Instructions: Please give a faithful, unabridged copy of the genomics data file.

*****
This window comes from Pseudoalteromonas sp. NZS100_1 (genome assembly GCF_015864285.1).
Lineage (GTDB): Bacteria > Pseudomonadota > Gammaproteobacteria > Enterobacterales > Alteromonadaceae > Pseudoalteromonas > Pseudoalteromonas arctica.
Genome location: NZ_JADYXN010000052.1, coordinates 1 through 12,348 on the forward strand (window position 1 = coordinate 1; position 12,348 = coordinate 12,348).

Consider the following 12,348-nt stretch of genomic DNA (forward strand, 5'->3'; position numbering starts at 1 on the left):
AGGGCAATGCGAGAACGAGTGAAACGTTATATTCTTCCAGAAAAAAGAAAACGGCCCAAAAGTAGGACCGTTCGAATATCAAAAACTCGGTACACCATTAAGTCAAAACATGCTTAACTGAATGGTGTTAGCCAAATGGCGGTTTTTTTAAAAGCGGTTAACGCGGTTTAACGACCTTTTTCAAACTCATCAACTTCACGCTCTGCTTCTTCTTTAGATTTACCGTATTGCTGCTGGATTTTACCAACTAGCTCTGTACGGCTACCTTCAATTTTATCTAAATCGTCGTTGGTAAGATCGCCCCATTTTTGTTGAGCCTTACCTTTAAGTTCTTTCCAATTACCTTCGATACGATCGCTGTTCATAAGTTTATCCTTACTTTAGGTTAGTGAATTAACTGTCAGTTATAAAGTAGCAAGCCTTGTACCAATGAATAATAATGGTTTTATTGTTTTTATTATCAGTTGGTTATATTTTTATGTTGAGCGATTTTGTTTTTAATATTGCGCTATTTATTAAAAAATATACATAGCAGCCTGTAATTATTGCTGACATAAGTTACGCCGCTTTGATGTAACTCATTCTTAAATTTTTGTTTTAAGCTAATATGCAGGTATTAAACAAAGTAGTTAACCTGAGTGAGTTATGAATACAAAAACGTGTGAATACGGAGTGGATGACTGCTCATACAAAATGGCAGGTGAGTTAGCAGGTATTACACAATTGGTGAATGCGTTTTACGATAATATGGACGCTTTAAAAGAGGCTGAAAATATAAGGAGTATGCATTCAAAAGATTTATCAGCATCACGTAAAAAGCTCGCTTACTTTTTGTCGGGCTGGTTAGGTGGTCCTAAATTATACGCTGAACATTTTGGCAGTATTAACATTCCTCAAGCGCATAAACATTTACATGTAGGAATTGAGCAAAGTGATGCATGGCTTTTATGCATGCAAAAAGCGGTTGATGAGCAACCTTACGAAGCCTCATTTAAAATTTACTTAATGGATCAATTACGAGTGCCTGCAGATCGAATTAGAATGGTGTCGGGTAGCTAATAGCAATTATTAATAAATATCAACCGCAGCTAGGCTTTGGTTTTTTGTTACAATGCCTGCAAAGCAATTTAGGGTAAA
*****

This window comes from Pseudoalteromonas sp. NZS100_1 (genome assembly GCF_015864285.1).
Lineage (GTDB): Bacteria > Pseudomonadota > Gammaproteobacteria > Enterobacterales > Alteromonadaceae > Pseudoalteromonas > Pseudoalteromonas arctica.
Genome location: NZ_JADYXN010000052.1, coordinates 1 through 12,348 on the forward strand (window position 1 = coordinate 1; position 12,348 = coordinate 12,348).

Consider the following 12,348-nt stretch of genomic DNA (forward strand, 5'->3'; position numbering starts at 1 on the left):
AGGGCAATGCGAGAACGAGTGAAACGTTATATTCTTCCAGAAAAAAGAAAACGGCCCAAAAGTAGGACCGTTCGAATATCAAAAACTCGGTACACCATTAAGTCAAAACATGCTTAACTGAATGGTGTTAGCCAAATGGCGGTTTTTTTAAAAGCGGTTAACGCGGTTTAACGACCTTTTTCAAACTCATCAACTTCACGCTCTGCTTCTTCTTTAGATTTACCGTATTGCTGCTGGATTTTACCAACTAGCTCTGTACGGCTACCTTCAATTTTATCTAAATCGTCGTTGGTAAGATCGCCCCATTTTTGTTGAGCCTTACCTTTAAGTTCTTTCCAATTACCTTCGATACGATCGCTGTTCATAAGTTTATCCTTACTTTAGGTTAGTGAATTAACTGTCAGTTATAAAGTAGCAAGCCTTGTACCAATGAATAATAATGGTTTTATTGTTTTTATTATCAGTTGGTTATATTTTTATGTTGAGCGATTTTGTTTTTAATATTGCGCTATTTATTAAAAAATATACATAGCAGCCTGTAATTATTGCTGACATAAGTTACGCCGCTTTGATGTAACTCATTCTTAAATTTTTGTTTTAAGCTAATATGCAGGTATTAAACAAAGTAGTTAACCTGAGTGAGTTATGAATACAAAAACGTGTGAATACGGAGTGGATGACTGCTCATACAAAATGGCAGGTGAGTTAGCAGGTATTACACAATTGGTGAATGCGTTTTACGATAATATGGACGCTTTAAAAGAGGCTGAAAATATAAGGAGTATGCATTCAAAAGATTTATCAGCATCACGTAAAAAGCTCGCTTACTTTTTGTCGGGCTGGTTAGGTGGTCCTAAATTATACGCTGAACATTTTGGCAGTATTAACATTCCTCAAGCGCATAAACATTTACATGTAGGAATTGAGCAAAGTGATGCATGGCTTTTATGCATGCAAAAAGCGGTTGATGAGCAACCTTACGAAGCCTCATTTAAAATTTACTTAATGGATCAATTACGAGTGCCTGCAGATCGAATTAGAATGGTGTCGGGTAGCTAATAGCAATTATTAATAAATATCAACCGCAGCTAGGCTTTGGTTTTTTGTTACAATGCCTGCAAAGCAATTTAGGGTAAA